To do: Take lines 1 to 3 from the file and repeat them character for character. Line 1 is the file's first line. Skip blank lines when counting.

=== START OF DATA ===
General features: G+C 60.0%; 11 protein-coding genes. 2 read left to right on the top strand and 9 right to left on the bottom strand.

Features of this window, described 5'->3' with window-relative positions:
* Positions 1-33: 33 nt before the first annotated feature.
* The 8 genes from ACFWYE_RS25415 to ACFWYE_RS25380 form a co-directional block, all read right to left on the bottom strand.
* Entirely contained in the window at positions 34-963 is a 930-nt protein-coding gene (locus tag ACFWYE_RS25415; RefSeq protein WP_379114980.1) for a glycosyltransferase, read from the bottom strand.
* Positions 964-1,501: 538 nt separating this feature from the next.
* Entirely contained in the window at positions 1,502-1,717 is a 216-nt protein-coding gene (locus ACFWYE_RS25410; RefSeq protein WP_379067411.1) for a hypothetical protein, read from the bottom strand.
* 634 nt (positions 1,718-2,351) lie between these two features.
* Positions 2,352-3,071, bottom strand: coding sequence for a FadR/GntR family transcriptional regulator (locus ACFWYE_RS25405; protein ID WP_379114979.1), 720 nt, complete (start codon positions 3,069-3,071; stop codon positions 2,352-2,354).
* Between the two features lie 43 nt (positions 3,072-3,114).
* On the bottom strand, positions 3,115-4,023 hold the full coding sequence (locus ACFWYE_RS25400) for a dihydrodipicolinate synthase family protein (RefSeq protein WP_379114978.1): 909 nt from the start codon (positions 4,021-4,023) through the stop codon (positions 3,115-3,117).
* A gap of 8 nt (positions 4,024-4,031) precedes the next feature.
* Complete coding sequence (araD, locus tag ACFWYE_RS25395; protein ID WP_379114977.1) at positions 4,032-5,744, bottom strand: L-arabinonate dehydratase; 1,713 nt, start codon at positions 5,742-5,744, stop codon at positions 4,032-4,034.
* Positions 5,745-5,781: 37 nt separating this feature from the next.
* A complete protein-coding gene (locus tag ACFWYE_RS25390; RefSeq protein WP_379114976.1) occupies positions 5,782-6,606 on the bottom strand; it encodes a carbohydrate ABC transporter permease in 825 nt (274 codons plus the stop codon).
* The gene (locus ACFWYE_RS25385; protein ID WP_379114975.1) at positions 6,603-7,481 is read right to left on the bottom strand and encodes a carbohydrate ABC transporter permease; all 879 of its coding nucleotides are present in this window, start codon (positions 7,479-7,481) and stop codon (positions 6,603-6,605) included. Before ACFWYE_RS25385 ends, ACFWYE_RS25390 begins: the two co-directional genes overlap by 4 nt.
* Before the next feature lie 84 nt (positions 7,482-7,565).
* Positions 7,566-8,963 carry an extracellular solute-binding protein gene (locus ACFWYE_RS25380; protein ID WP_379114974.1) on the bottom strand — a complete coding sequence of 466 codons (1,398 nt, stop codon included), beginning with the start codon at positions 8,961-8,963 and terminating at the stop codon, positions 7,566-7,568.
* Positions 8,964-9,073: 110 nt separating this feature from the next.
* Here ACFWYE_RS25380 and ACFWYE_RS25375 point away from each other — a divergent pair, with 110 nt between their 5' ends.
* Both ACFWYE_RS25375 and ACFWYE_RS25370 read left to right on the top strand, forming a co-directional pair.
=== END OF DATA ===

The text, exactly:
General features: G+C 60.0%; 11 protein-coding genes. 2 read left to right on the top strand and 9 right to left on the bottom strand.

Features of this window, described 5'->3' with window-relative positions:
* Positions 1-33: 33 nt before the first annotated feature.